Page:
Rabbi Phil Cohen writes:
I first learned of the history of the story of that jar of oil on my first visit, pre-interview, to Hebrew Union College-Jewish Institute of Religion in New York City. I sat in on an Education class. The professor demonstrated through the use of texts from the apocryphal books of Maccabees I and II through the place where the Miracle of the Oil first appears in the Talmud, that there is a span of around 650 years between the Maccabean wars and the first sighting of the miracle story. Hmm...
The Challenge of Legend
There are undoubtedly analyses of this phenomenon which I have read and which I have missed. But this rationalist presentation teaches me a very great deal.
- Legends arise.
- Legends may not be, and, indeed, likely as not, never happened.
- Legends often, but not always, teach inner truths, their lack of historicity notwithstanding.
- We can eschew the legend and lose the truth or,
- We can embrace the legend and embrace the truth.
- We can embrace the truth and then drash (interpret) on it to find more truth and more truth, ad infinitum.
The modernist conundrum has always been, how to keep the baby and lose the bathwater, or some such. The universal loss of Torah m'Sinai (the non-historical idea that Torah was given at Mt. Sinai) has not resulted in the loss of Torah as the founding Jewish document and never will.
Similarly, the loss of the Chanukah Miracle of the Oil has not resulted in the loss of the chanukkiah, and never will, the power of the chanukkiah being undeniable. The chanukkiah still produces light; it is always our task both the make that light and, far more important, understand the light and then proclaim that understanding.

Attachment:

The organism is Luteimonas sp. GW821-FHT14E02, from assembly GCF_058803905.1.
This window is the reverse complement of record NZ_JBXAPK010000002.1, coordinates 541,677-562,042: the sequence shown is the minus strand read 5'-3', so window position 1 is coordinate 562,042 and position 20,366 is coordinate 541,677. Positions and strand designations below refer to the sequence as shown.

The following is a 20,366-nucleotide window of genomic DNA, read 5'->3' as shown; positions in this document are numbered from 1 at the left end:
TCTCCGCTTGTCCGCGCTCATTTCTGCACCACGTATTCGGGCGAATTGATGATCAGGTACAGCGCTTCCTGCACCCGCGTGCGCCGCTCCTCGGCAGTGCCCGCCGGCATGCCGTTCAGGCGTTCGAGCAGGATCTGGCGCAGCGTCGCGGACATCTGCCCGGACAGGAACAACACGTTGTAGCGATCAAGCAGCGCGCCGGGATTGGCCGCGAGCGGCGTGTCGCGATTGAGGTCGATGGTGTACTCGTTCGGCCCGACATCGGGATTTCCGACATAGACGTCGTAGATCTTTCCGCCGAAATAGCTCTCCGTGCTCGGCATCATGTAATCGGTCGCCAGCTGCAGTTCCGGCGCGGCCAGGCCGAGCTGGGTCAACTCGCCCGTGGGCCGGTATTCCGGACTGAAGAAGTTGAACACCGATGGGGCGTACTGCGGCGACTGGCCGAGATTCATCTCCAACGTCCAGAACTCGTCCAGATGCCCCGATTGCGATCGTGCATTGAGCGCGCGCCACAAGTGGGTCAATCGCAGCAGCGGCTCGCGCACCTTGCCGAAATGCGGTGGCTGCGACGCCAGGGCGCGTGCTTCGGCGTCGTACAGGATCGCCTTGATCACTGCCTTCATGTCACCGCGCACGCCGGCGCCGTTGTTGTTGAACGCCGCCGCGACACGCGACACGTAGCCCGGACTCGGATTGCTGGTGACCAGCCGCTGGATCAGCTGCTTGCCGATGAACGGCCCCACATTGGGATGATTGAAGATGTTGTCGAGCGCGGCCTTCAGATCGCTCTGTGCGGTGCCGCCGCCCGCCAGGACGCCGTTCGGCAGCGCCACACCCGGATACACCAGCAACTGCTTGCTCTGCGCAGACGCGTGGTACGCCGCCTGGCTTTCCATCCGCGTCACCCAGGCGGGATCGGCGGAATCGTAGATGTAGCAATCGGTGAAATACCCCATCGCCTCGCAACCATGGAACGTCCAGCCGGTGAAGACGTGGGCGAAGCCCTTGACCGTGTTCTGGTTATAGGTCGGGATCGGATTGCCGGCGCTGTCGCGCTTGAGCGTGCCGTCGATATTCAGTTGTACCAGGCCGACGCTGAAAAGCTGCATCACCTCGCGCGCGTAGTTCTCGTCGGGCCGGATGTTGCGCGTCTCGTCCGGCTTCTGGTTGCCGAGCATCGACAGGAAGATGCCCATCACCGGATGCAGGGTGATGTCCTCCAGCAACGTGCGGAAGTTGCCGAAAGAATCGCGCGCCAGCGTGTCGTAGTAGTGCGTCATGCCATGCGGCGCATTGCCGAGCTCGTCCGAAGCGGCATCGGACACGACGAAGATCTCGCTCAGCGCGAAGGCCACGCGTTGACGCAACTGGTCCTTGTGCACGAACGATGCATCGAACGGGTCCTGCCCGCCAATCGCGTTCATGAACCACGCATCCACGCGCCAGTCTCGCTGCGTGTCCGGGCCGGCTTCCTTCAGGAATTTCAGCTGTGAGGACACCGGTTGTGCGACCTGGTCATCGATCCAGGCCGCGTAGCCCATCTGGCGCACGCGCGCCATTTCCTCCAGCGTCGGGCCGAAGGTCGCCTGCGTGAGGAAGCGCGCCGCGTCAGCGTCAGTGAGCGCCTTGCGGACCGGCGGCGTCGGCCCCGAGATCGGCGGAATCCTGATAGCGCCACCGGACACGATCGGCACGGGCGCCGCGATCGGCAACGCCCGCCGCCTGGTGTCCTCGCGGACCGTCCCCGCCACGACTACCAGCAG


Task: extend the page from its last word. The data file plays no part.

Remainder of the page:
It makes no sense to me to stand up and deny the fact that there is inner meaning to the story of that tiny cruse of oil. Though this amounts to an argument from authority, it's been going on for a long time--who are we to deny its meaning? Just what is its meaning? Ah, that's our continuing challenge.
Finding Meaning in our Legends
Our task has always been to find meaning, new meaning, and then newer meaning. Our parameters differ from those of our not so distant rabbinic ancestors. So what? Jews are in the meaning business, no matter what side of the historical divide they find themselves. Always have been. That's why Rabbinic commentators Rashi, Ibn Ezra, Ramban, and Seforno and so forth are all on the same page, right? Because each of the shines new light on ancient truths which allows them to illuminate greater and greater parts of our lives and world.
So let's fry up some latkes, sing a few songs, light that chanukkiah, and figure out, anew, why we bother.
So how does this article illuminate (or darken) your perspective on Chanukah? I'd love to know.
Chag Chanukah Samayach – Happy Chanukah